Digi Telecommunications Sdn Bhd (Digi) has partnered with the UN Global Compact Network Malaysia (UN-GCMY) to roll out the Bluenumber programme – a free and self-generated registry to profile small farmers in the complex system of food and agriculture production, by giving them a unique digital identity and recognising their role in solving food security.
According to the Telco, with a digital identity, farmers are connected to peers and others in agriculture supply chains globally, providing both economic opportunities and food security. Currently, nearly 1,000 farmers in Malaysia obtained their digital identity during the pilot phase which commenced in late 2016.
To enable easy registration for interested farmers, Digi has developed a user friendly mobile application called Digi Bluenumber app. Participating farmers need only to key in information such as their name, gender, location, a contact number or email, and what they do or produce to get the digital identity unique to them. They also have the choice to upload any other additional information and select who has access to it.
According to the media statement, Bluenumber addresses three key issues
Enabling supply chain traceability: With a Bluenumber, businesses can identify the source of who and where their products are produced. For example, a farmer with a Bluenumber is immediately identified and recognised as a key contributor in a supply chain for better economic, social and environmental outcomes.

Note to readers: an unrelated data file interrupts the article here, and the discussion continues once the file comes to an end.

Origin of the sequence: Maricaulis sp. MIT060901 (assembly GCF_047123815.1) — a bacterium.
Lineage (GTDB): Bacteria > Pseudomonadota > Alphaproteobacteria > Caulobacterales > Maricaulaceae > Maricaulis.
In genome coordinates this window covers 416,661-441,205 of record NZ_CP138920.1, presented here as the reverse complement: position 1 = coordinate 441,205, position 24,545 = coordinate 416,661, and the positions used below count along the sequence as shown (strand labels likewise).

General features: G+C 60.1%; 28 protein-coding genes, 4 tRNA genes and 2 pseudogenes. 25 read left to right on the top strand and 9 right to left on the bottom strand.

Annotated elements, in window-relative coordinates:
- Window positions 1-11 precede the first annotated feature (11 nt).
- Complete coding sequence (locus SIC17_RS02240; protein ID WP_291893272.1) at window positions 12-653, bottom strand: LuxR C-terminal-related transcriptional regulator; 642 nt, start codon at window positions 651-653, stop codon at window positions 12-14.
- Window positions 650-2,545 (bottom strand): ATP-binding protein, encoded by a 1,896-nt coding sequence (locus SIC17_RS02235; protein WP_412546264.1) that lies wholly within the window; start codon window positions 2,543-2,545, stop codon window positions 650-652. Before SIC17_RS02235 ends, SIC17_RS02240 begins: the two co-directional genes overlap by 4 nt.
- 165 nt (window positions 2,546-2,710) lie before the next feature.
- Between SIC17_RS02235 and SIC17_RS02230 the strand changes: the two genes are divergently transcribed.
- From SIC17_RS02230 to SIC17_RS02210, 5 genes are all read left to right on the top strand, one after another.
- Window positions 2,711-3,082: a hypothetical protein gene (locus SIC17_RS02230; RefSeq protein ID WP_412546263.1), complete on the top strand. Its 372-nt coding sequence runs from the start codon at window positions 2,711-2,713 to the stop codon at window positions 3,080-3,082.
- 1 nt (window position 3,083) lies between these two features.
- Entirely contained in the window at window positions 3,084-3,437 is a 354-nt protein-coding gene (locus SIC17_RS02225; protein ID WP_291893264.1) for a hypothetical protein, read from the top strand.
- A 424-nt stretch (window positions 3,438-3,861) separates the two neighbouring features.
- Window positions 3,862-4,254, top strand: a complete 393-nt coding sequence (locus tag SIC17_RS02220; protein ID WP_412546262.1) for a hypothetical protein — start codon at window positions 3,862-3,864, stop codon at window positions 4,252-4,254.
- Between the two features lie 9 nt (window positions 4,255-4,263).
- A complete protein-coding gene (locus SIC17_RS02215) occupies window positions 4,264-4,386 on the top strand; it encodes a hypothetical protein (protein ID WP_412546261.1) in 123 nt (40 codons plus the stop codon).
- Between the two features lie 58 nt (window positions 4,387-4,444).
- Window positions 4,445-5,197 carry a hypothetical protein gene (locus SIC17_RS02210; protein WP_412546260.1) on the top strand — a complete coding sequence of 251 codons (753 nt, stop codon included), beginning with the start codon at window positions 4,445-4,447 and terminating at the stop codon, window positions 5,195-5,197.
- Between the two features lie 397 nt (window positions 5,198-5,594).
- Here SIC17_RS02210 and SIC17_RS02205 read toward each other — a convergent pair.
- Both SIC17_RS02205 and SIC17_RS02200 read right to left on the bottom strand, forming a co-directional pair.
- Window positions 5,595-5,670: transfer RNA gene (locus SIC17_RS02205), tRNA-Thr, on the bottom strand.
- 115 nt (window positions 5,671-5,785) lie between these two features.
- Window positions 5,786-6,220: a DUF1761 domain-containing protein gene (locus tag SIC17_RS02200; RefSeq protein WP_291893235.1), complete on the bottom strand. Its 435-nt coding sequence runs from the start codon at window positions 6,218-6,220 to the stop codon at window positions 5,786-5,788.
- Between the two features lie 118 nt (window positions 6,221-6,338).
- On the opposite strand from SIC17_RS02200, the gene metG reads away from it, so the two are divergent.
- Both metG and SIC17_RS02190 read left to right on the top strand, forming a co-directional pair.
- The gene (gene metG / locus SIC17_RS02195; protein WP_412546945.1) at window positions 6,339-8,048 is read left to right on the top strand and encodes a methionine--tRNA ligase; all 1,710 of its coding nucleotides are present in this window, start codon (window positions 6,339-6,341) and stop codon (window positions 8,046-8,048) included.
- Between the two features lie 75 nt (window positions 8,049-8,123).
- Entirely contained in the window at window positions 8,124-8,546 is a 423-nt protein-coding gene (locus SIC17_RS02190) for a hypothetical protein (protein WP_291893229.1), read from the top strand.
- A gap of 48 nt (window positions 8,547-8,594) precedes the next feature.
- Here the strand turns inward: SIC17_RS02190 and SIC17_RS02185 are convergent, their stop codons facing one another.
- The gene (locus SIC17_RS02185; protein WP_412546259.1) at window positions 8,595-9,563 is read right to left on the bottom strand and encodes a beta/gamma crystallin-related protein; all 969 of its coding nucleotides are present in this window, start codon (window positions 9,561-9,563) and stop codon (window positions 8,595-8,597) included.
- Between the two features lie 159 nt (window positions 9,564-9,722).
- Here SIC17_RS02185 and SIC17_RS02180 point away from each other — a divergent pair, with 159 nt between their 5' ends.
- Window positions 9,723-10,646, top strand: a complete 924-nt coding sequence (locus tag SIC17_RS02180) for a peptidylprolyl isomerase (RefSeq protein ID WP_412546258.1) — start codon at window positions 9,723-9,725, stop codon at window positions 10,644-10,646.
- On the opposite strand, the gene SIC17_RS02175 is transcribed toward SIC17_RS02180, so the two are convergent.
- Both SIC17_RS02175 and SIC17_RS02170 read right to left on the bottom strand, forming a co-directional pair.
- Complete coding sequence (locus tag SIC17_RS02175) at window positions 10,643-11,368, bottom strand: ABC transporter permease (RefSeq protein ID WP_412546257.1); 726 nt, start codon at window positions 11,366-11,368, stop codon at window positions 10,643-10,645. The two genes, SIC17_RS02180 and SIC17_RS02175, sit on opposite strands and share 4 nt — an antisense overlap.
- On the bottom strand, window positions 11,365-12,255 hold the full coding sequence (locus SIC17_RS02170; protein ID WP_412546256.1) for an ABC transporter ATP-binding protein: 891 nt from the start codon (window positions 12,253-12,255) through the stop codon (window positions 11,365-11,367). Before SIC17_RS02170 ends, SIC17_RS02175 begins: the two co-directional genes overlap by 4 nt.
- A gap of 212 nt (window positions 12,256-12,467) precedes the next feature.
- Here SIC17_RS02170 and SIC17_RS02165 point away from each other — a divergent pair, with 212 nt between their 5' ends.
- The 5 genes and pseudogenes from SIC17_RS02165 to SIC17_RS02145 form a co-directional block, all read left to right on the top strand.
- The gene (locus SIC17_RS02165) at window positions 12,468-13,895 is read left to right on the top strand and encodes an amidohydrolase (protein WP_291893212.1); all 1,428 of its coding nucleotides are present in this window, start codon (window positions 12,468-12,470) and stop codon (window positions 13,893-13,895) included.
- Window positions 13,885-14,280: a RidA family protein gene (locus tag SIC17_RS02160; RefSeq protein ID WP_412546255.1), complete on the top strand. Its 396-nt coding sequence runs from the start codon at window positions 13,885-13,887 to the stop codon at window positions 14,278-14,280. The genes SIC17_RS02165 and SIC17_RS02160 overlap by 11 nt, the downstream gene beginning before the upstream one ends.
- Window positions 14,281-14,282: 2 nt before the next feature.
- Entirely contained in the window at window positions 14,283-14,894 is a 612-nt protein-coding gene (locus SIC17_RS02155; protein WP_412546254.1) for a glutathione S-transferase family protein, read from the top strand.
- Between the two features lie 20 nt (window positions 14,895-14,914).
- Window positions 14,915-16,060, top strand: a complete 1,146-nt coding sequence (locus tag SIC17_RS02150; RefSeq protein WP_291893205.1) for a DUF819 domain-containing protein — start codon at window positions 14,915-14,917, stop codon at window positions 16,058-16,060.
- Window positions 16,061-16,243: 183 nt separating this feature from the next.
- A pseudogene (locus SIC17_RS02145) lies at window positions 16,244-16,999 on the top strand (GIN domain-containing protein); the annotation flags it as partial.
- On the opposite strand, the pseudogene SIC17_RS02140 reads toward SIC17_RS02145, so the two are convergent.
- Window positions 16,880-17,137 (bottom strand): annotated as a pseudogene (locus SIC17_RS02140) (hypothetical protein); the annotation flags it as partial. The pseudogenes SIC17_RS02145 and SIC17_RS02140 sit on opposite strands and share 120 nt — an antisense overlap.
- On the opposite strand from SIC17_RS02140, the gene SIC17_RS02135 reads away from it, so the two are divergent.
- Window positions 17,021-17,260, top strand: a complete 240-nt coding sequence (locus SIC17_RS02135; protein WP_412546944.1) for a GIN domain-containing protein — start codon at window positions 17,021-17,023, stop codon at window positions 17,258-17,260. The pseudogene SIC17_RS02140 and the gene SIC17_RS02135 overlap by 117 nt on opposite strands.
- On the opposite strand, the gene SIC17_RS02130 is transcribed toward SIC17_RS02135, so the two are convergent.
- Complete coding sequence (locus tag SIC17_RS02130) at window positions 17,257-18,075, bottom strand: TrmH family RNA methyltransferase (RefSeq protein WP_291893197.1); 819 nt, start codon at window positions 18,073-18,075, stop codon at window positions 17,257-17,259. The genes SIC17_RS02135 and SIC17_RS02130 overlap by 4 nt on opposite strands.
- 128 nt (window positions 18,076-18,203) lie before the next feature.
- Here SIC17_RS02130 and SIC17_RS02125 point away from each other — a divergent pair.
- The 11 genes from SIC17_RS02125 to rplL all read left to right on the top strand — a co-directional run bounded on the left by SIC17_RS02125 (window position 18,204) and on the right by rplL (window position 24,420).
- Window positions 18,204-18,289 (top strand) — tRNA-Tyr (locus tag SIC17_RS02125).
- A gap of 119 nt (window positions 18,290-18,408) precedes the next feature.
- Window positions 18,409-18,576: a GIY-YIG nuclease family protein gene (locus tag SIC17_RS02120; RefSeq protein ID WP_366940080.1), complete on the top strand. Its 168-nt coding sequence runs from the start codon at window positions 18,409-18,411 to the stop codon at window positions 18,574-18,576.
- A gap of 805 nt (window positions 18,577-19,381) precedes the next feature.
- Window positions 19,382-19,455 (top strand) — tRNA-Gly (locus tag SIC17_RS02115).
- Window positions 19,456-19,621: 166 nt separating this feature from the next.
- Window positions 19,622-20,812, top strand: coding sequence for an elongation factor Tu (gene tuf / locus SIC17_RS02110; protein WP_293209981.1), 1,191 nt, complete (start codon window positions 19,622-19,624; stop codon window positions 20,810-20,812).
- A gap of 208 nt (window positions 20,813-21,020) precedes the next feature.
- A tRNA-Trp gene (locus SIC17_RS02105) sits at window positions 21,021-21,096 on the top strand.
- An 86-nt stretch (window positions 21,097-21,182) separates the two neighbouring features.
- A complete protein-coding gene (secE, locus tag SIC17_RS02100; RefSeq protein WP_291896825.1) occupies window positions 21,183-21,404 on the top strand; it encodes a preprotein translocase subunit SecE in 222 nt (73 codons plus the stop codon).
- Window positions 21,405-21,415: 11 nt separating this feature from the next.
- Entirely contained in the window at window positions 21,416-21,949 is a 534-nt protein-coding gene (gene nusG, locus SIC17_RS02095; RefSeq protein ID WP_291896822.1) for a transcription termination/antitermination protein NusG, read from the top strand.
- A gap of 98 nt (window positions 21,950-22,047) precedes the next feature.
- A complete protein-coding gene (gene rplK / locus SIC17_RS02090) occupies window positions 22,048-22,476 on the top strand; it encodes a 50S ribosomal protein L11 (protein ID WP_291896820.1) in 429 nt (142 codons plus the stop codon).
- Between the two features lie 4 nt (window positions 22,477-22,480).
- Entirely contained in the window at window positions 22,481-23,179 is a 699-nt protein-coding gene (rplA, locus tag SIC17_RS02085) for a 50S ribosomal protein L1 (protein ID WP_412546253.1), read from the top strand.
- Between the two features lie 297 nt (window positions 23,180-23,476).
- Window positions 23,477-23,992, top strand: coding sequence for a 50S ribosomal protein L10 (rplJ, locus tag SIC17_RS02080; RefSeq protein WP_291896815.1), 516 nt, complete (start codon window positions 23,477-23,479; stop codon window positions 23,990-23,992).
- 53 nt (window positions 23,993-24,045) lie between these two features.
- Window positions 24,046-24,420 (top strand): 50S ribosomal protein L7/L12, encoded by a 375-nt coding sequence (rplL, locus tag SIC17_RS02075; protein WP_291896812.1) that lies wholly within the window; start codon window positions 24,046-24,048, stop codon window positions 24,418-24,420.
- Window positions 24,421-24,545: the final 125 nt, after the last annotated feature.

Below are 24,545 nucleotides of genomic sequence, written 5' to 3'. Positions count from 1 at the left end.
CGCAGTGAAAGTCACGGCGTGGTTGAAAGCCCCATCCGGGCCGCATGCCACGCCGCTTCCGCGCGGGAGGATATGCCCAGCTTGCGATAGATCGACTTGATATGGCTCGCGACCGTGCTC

Digitising fair trade: Direct channels: Bluenumber opens direct channels for individuals at the beginning of a complex supply chain to be paid directly via digital payment. This promotes fair price and pay, opportunities for better practice through training, and awareness which can benefit individuals and communities.
Evidence impact: Using big data generated through the Bluenumber, companies can better understand their performance and impacts in their supply chain. By layering other types of maps with bluenumber data from their farmers, companies can document and evidence how they are meeting their public commitments, by avoiding environmental degradation, and not causing social harm.
Albern Murty, Digi’s Chief Executive Officer said Digi strongly believes that a connected society is an empowered society. “This initiative is part of Digi’s commitment to build strong digital communities, enabling more Malaysians to be part of the country’s digital economy. Providing farmers with digital identity is the first step in creating a sustainable agriculture industry, by providing them with a platform to access relevant information and knowledge as well as connection for better collaboration and opportunities.”
Puvan Selvanathan, President of UN-GCMY said, “When we see food in supermarkets, it is often difficult to know who produced it and under what conditions. Many consumers are unaware of the critical role that small farmers play in the food system, and the social and financial challenges rural farming communities face. Now, as more transparency and accountability is required for safety, environmental and other standards, responsible food businesses are keen to evidence how they respect the small farmers in their supply chains. Bluenumbers and this important partnership with Digi help to make this happen.”